The punk rock aces

By Sergio Ariza

Punk was a return to the origins of rock & roll, taking away all the pretentiousness and pomp that the worst elements of progressive rock had given it, (which had threatened to turn the style into something far from its own purpose), instead of serving as a soundtrack for youthful rebellion, and illustrating all the frustrations and ire that come with being young and angry. Here the guitar is not for a chosen few who have been studying for years, but for anyone capable of picking it up, learning three chords and using it as a weapon against the system. The punk motto was "do it yourself" and served to revitalize a music that urgently needed it. In order to talk about the genre we wanted to choose our particular aces from among the members of its first generation, from the man who served as prologue to the guy who gave it its definitive sound, without forgetting the English boys who managed to popularize it all over the world.  

Johnny Thunders
(15 July 1952 - 23 April 1991)

When we dedicated the special article to Johnny Thunders we called him "the father of punk" and there may not be another musician who comes so close to the title. Detroit bands like MC5 and Iggy's Stooges were abrasive, while Lou Reed's noisy Velvet’s and garage bands were something like the grandparents of these bands. But Thunders and the New York Dolls were "lewd, unpleasant, harsh, raw and wild", words that Arthur Kane, the bassist of the Dolls, dedicated to Thunders' style and that still today serve as the perfect definition of punk. His concise and aggressive style is clear proof that Chuck Berry and Keith Richards are only one step away from punk. His New York Dolls served as a prototype for Malcolm McLaren to create the Sex Pistols and, when they split up, he became part of the growing New York punk scene that had formed around the CBGB and the Ramones. In 1975 Thunders formed the Heartbreakers with his partner, and drummer, in the Dolls, Jerry Nolan, and Richard Hell, who had just left Television, as well as composing Chinese Rocks with Dee Dee Ramone. After Hell's departure, the band went to Great Britain to participate in the mythical Anarchy Tour, along with the Sex Pistols, the Clash and the Damned, where they recorded their only studio album, L.A.M.F., and ended up separating. Thunders stayed in London where he recorded the magnificent So Alone in 1978 with a band featuring Steve Jones and Paul Cook of the Sex Pistols, and Phil Lynott of Thin Lizzy, as well as special guests such as Chrissie Hynde and Steve Marriott. But the demons of this "born to lose" type were always giants and ended up being devoured by the character. In the end he fell, as everyone expected, victim of an overdose; but his legacy remains.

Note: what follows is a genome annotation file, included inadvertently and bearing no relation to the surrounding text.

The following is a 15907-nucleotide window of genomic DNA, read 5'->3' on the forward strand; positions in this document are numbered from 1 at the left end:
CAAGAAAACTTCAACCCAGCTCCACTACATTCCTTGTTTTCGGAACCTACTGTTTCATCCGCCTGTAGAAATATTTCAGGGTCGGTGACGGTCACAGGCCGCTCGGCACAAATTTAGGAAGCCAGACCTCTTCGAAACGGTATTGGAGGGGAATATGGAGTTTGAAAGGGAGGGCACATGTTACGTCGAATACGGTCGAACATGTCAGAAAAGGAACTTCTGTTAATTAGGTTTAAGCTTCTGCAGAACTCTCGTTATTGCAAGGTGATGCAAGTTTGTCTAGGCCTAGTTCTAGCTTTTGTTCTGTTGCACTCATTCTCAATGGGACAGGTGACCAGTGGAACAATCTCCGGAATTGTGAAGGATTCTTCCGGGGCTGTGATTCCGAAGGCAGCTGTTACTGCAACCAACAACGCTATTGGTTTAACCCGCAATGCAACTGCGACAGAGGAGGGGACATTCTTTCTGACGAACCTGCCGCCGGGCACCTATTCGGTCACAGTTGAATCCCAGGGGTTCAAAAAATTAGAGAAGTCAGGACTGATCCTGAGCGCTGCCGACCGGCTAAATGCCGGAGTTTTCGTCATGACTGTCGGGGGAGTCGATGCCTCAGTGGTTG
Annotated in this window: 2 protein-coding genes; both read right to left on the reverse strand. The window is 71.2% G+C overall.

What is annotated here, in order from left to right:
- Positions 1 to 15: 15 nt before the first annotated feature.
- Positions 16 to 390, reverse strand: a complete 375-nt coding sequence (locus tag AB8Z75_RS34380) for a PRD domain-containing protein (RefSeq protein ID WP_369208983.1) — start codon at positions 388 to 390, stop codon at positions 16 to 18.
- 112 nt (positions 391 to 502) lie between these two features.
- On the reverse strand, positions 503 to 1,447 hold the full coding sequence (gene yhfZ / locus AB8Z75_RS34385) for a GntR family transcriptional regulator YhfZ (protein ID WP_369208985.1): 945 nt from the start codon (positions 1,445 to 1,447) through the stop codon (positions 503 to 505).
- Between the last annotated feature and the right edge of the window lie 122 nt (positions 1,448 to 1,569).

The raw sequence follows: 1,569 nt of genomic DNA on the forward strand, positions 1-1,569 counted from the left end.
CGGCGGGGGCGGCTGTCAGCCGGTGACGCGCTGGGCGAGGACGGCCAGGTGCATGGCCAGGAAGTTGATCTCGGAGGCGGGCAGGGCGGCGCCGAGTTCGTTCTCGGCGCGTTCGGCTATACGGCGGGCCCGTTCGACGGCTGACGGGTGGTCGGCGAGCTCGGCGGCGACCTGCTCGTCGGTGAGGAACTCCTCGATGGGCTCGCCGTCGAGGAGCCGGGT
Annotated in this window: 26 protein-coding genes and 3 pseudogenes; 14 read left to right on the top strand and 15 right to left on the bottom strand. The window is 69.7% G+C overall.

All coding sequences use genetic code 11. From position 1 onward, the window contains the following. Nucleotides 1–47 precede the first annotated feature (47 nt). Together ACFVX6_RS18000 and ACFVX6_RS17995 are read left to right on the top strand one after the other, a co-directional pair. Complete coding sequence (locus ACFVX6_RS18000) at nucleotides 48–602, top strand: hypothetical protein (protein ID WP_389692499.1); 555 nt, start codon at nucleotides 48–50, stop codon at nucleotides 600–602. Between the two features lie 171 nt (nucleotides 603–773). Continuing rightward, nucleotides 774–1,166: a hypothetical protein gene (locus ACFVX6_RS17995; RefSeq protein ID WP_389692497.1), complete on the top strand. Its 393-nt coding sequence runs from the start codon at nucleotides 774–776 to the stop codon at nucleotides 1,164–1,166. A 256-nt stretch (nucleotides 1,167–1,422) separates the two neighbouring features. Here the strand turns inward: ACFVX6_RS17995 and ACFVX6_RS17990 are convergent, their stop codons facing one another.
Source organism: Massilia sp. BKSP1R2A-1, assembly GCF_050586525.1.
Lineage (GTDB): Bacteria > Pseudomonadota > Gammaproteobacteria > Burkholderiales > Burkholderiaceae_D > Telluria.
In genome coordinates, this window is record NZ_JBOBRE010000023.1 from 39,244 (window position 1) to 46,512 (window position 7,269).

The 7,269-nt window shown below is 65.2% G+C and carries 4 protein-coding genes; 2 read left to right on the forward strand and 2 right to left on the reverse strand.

Main guitar: Les Paul Special TV  



Johnny Ramone
(8 October 1948 - 15 September 2004)

But if Johnny Thunders was the prologue, Johnny Ramone was the architect of the punk sound, his barre chords played at full speed are the pillar on which the genre was built. One interesting detail is that Johnny gained his sparkle from playing Led Zeppelin's Communication Breakdown riff incessantly. That sound was achieved with a Mosrite, a guitar that was bought for being the "cheapest" but which remained with him because it had its own identity. As faithful as he was to the Mosrite he was also to the amplifier with which he began his career, a Marshall 1959 Super Lead. Few guitarists are more influential than he has been in the last 50 years, especially for a guy who only played a few solos (and of very short duration) in his career, being chosen among the best guitarists of all time by the magazines 'Time', 'Rolling Stone' and 'Spin'. If you want a guitarist who defines the punk sound, don't look away, Johnny Ramone is your man.